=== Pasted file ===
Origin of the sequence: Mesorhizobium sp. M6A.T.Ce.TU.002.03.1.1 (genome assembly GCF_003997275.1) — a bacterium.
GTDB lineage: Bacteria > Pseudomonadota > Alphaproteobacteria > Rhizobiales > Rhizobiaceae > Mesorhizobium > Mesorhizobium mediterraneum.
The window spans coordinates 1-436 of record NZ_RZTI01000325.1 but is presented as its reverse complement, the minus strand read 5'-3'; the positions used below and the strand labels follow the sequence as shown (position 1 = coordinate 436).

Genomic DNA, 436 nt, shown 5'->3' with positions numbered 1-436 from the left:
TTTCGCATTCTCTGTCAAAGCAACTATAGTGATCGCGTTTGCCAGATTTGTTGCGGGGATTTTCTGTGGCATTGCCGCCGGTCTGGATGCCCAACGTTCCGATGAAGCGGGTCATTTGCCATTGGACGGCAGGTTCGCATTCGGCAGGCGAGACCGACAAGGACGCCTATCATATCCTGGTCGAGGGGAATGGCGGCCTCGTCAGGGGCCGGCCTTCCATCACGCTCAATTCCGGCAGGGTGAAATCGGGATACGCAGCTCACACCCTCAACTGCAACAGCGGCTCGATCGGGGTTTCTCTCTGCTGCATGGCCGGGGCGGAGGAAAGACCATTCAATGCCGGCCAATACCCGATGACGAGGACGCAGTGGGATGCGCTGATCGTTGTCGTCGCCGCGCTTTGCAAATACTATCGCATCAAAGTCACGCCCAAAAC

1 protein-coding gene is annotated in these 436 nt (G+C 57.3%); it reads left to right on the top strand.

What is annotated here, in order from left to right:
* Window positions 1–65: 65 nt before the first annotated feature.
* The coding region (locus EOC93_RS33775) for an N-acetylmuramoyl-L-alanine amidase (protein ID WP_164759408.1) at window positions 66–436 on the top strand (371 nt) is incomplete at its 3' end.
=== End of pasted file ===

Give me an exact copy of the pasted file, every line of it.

Origin of the sequence: Mesorhizobium sp. M6A.T.Ce.TU.002.03.1.1 (genome assembly GCF_003997275.1) — a bacterium.
GTDB lineage: Bacteria > Pseudomonadota > Alphaproteobacteria > Rhizobiales > Rhizobiaceae > Mesorhizobium > Mesorhizobium mediterraneum.
The window spans coordinates 1-436 of record NZ_RZTI01000325.1 but is presented as its reverse complement, the minus strand read 5'-3'; the positions used below and the strand labels follow the sequence as shown (position 1 = coordinate 436).

Genomic DNA, 436 nt, shown 5'->3' with positions numbered 1-436 from the left:
TTTCGCATTCTCTGTCAAAGCAACTATAGTGATCGCGTTTGCCAGATTTGTTGCGGGGATTTTCTGTGGCATTGCCGCCGGTCTGGATGCCCAACGTTCCGATGAAGCGGGTCATTTGCCATTGGACGGCAGGTTCGCATTCGGCAGGCGAGACCGACAAGGACGCCTATCATATCCTGGTCGAGGGGAATGGCGGCCTCGTCAGGGGCCGGCCTTCCATCACGCTCAATTCCGGCAGGGTGAAATCGGGATACGCAGCTCACACCCTCAACTGCAACAGCGGCTCGATCGGGGTTTCTCTCTGCTGCATGGCCGGGGCGGAGGAAAGACCATTCAATGCCGGCCAATACCCGATGACGAGGACGCAGTGGGATGCGCTGATCGTTGTCGTCGCCGCGCTTTGCAAATACTATCGCATCAAAGTCACGCCCAAAAC

1 protein-coding gene is annotated in these 436 nt (G+C 57.3%); it reads left to right on the top strand.

What is annotated here, in order from left to right:
* Window positions 1–65: 65 nt before the first annotated feature.
* The coding region (locus EOC93_RS33775) for an N-acetylmuramoyl-L-alanine amidase (protein ID WP_164759408.1) at window positions 66–436 on the top strand (371 nt) is incomplete at its 3' end.